Pai referred here to Title II of the Communications Act, which in 2015 brought fixed and mobile internet service providers (ISPs) under the classification of common carriers. FCC commissioners should refuse to accept Pai's proposal and keep the current legal framework that guarantees a free and open internet. "Protect Net Neutrality. Don't Leave America's Innovators Behind".
Meeting recently with major ISPs like AT&T and Verizon, Pai reportedly suggested they commit in writing to open internet principles and include such language in their terms of service, which he believes would make them binding.
"In other words, this will be the beginning of the discussion, not the end", Pai said.
Craig Aaron, president of consumer-advocacy group Free Press, said the Trump's administration was trying to erase "one of the most important public interest victories ever".
Title II, therefore, extended the FCC's full regulatory authority to ISPs, authority that it then used to impose net neutrality rules.
Over time, the FCC established so-called net neutrality principles that state that Internet providers shouldn't block or slow down any websites or apps (no blocking or discrimination) and shouldn't charge extra for faster loading (no paid prioritization).
Iraq PM: No US Combat Troops to Stay in Iraq After IS
If the two nations agree on terms, Iraq would join Afghanistan in having U.S. troops stationed there for the foreseeable future. For those battling ISIS, it will be a choice of "victory or martyrdom", the spokesman for the Iraqi ministry of defense stated.
Today during a speech at the Newseum in Washington, Pai said the simplest way to get rid of the existing rule is simply to hand regulatory jurisdiction of broadband providers back to the Federal Trade Commission. After months of questions about his plans for net neutrality, Pai on Wednesday laid out plans to repeal net neutrality's very underpinnings: Title II.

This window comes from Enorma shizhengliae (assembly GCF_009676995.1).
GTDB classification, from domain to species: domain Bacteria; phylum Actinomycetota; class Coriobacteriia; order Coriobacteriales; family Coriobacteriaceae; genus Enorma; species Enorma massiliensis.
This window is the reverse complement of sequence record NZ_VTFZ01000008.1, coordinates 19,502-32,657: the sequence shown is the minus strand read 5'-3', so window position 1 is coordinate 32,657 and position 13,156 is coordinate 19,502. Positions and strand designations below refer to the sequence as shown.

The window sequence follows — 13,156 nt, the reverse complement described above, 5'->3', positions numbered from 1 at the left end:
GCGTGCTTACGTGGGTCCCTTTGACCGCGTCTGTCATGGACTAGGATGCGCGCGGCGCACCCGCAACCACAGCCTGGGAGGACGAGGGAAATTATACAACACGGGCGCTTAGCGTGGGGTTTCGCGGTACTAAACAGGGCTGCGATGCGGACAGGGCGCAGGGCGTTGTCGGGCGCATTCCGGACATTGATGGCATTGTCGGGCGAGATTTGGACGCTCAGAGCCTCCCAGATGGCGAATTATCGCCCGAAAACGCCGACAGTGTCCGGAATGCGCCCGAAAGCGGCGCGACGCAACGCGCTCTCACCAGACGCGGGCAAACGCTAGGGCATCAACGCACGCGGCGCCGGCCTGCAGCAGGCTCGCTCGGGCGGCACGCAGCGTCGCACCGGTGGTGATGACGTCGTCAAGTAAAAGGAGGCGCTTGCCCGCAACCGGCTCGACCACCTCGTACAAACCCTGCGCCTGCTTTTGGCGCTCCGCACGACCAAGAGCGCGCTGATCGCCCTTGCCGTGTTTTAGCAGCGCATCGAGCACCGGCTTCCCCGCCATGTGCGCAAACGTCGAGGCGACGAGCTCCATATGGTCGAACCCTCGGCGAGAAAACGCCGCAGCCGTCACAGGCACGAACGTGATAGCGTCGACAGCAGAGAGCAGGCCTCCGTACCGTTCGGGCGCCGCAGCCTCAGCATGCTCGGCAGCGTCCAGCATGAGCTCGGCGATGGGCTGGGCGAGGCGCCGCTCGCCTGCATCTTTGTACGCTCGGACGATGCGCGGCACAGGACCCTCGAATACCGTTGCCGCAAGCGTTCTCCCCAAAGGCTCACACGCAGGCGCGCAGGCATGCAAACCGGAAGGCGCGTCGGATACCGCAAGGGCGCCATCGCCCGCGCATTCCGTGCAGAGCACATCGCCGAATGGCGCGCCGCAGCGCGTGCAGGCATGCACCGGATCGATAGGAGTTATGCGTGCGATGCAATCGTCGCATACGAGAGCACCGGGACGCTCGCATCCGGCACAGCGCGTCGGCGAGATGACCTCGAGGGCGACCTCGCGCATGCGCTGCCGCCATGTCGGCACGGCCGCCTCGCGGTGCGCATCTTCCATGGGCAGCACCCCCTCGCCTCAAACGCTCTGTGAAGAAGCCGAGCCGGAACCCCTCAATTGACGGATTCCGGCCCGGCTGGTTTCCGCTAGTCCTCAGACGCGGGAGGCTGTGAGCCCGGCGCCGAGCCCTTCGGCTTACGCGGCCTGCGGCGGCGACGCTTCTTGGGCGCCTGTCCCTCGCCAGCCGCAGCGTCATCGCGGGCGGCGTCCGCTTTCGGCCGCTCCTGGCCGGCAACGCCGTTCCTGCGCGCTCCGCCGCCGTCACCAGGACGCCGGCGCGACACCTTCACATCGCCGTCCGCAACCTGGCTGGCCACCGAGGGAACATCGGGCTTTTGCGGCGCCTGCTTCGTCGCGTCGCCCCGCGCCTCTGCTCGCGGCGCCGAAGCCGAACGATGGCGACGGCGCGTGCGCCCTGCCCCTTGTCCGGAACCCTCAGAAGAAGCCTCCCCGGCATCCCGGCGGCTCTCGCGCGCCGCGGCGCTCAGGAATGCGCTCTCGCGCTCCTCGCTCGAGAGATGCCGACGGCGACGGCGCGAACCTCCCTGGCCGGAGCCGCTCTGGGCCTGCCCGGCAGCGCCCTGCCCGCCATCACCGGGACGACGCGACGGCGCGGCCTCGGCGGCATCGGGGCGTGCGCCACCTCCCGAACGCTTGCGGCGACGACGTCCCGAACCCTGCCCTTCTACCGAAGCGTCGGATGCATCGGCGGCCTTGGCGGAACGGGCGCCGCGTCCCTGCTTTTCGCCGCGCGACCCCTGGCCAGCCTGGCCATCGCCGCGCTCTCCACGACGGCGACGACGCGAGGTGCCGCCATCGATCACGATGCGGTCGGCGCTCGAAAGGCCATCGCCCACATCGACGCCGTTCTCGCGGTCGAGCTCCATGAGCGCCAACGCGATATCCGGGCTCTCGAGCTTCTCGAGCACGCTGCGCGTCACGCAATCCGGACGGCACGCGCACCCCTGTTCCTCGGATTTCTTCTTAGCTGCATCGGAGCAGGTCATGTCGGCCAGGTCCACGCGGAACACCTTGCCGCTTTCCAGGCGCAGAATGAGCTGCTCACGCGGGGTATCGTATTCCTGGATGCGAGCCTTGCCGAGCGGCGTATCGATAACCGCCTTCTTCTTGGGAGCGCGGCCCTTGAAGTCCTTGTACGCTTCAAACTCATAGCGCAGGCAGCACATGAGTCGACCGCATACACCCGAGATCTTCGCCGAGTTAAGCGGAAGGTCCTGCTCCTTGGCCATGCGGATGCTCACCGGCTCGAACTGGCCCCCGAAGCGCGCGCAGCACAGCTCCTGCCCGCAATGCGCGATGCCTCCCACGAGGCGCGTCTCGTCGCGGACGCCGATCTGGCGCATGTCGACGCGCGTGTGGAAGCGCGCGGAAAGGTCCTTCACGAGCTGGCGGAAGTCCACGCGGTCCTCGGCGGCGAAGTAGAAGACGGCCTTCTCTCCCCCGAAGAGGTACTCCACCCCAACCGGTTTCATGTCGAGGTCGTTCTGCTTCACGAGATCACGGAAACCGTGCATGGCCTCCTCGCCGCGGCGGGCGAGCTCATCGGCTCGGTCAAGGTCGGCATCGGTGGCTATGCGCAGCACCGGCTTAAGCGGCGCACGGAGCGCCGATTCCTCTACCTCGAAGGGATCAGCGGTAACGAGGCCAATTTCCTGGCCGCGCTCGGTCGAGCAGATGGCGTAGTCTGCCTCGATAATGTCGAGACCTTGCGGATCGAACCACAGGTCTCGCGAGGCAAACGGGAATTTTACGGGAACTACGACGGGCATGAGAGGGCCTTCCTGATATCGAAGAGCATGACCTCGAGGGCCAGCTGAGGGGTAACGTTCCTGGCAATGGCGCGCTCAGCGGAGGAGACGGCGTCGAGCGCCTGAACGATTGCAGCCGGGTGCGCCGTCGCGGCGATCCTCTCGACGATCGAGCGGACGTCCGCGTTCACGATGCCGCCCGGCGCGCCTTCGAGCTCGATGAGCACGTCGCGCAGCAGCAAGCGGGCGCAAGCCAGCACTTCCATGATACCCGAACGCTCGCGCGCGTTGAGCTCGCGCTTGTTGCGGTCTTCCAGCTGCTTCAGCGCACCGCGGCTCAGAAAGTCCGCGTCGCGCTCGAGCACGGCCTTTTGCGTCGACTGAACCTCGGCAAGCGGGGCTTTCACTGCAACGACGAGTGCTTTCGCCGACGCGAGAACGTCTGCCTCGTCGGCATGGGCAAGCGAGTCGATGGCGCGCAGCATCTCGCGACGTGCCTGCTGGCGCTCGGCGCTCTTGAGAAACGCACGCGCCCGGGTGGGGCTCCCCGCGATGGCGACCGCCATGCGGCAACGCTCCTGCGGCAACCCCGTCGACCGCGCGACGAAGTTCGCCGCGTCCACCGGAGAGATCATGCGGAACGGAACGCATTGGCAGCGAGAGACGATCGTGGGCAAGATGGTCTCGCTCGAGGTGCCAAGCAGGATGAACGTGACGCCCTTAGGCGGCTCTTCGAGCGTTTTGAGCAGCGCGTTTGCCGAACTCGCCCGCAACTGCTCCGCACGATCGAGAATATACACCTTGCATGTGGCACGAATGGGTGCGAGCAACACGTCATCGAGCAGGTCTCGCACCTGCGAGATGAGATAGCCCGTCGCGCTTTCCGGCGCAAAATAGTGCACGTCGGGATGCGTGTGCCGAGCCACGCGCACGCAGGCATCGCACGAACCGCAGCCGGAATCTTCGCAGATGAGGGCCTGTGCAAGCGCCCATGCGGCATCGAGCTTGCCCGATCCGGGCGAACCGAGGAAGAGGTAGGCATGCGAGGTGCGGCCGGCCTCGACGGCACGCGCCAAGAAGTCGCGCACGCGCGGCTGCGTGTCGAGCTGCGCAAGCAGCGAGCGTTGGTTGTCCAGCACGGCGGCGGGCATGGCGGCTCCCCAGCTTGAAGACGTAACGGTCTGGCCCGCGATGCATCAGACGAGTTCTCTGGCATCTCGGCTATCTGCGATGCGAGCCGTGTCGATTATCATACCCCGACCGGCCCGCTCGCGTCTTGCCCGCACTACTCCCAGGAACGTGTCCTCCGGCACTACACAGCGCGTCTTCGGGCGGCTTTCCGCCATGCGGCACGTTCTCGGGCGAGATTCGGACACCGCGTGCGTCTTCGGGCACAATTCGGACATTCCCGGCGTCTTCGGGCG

Net neutrality basically prevents broadband providers from playing favourites or steering users toward (or away from) particular internet sites.
Such opposition will come in a number of forms, such as letters from startups, investors and others to Chairman Pai and activism by the Internet Association made up of companies like Amazon, Facebook, Google, and Microsoft.
The benefits of adopting his approach, Pai maintained, would include better access to affordable high-speed internet for more Americans; greater investment in building new high-speed networks, resulting in more jobs; and more competition among broadband providers.
After the rules were passed in 2015, large telcos and cable operators, as well as Pai and Republicans, have complained that the rules would hinder broadband investments.
Pai announced that instead of unilaterally stripping the FCC of its power to regulate the internet as a utility, he is opting for a transparent rule-making process so the people can "weigh in". In 2014, comedian John Oliver in his HBO show owned by Time Warner Inc (TWX.N) helped galvanize support for net neutrality.